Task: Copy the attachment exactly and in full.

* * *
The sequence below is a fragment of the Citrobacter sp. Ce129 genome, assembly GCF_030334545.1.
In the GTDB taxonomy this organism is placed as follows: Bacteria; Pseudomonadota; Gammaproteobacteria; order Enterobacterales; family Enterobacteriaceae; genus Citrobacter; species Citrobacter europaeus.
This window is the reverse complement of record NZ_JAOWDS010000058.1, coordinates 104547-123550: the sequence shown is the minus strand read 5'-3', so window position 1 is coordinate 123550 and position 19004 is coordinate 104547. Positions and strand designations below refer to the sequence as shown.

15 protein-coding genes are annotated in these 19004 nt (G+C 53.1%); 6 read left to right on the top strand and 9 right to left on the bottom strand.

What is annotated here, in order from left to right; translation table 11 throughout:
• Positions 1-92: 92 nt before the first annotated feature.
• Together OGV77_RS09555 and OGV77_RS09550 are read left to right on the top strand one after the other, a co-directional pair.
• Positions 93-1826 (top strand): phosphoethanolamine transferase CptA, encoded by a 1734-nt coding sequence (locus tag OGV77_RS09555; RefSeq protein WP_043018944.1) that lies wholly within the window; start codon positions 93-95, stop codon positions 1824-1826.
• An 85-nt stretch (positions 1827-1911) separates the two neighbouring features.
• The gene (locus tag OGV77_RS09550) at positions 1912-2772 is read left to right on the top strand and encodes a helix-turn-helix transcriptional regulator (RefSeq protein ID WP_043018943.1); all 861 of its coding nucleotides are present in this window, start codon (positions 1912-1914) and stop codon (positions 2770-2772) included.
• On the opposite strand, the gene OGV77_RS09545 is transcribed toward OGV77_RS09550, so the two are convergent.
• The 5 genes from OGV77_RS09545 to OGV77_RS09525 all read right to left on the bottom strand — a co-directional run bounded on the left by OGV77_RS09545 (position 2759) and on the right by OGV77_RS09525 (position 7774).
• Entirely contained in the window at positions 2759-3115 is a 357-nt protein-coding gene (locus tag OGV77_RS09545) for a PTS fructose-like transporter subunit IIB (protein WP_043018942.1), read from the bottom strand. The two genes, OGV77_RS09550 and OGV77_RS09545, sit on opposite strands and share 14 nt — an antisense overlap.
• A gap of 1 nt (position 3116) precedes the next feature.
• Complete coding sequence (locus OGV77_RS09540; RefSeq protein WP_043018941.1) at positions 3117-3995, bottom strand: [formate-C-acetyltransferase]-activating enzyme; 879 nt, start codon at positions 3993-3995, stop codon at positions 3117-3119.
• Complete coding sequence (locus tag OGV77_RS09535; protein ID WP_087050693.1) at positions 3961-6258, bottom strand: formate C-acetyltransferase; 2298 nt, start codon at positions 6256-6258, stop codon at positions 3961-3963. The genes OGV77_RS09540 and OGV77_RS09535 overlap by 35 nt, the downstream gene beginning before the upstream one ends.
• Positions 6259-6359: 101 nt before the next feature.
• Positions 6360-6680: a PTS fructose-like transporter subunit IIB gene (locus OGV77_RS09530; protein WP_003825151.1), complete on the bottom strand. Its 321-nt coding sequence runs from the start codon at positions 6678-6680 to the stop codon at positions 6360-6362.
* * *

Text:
The sequence below is a fragment of the Citrobacter sp. Ce129 genome, assembly GCF_030334545.1.
In the GTDB taxonomy this organism is placed as follows: Bacteria; Pseudomonadota; Gammaproteobacteria; order Enterobacterales; family Enterobacteriaceae; genus Citrobacter; species Citrobacter europaeus.
This window is the reverse complement of record NZ_JAOWDS010000058.1, coordinates 104547-123550: the sequence shown is the minus strand read 5'-3', so window position 1 is coordinate 123550 and position 19004 is coordinate 104547. Positions and strand designations below refer to the sequence as shown.

15 protein-coding genes are annotated in these 19004 nt (G+C 53.1%); 6 read left to right on the top strand and 9 right to left on the bottom strand.

What is annotated here, in order from left to right; translation table 11 throughout:
• Positions 1-92: 92 nt before the first annotated feature.
• Together OGV77_RS09555 and OGV77_RS09550 are read left to right on the top strand one after the other, a co-directional pair.
• Positions 93-1826 (top strand): phosphoethanolamine transferase CptA, encoded by a 1734-nt coding sequence (locus tag OGV77_RS09555; RefSeq protein WP_043018944.1) that lies wholly within the window; start codon positions 93-95, stop codon positions 1824-1826.
• An 85-nt stretch (positions 1827-1911) separates the two neighbouring features.
• The gene (locus tag OGV77_RS09550) at positions 1912-2772 is read left to right on the top strand and encodes a helix-turn-helix transcriptional regulator (RefSeq protein ID WP_043018943.1); all 861 of its coding nucleotides are present in this window, start codon (positions 1912-1914) and stop codon (positions 2770-2772) included.
• On the opposite strand, the gene OGV77_RS09545 is transcribed toward OGV77_RS09550, so the two are convergent.
• The 5 genes from OGV77_RS09545 to OGV77_RS09525 all read right to left on the bottom strand — a co-directional run bounded on the left by OGV77_RS09545 (position 2759) and on the right by OGV77_RS09525 (position 7774).
• Entirely contained in the window at positions 2759-3115 is a 357-nt protein-coding gene (locus tag OGV77_RS09545) for a PTS fructose-like transporter subunit IIB (protein WP_043018942.1), read from the bottom strand. The two genes, OGV77_RS09550 and OGV77_RS09545, sit on opposite strands and share 14 nt — an antisense overlap.
• A gap of 1 nt (position 3116) precedes the next feature.
• Complete coding sequence (locus OGV77_RS09540; RefSeq protein WP_043018941.1) at positions 3117-3995, bottom strand: [formate-C-acetyltransferase]-activating enzyme; 879 nt, start codon at positions 3993-3995, stop codon at positions 3117-3119.
• Complete coding sequence (locus tag OGV77_RS09535; protein ID WP_087050693.1) at positions 3961-6258, bottom strand: formate C-acetyltransferase; 2298 nt, start codon at positions 6256-6258, stop codon at positions 3961-3963. The genes OGV77_RS09540 and OGV77_RS09535 overlap by 35 nt, the downstream gene beginning before the upstream one ends.
• Positions 6259-6359: 101 nt before the next feature.
• Positions 6360-6680: a PTS fructose-like transporter subunit IIB gene (locus OGV77_RS09530; protein WP_003825151.1), complete on the bottom strand. Its 321-nt coding sequence runs from the start codon at positions 6678-6680 to the stop codon at positions 6360-6362.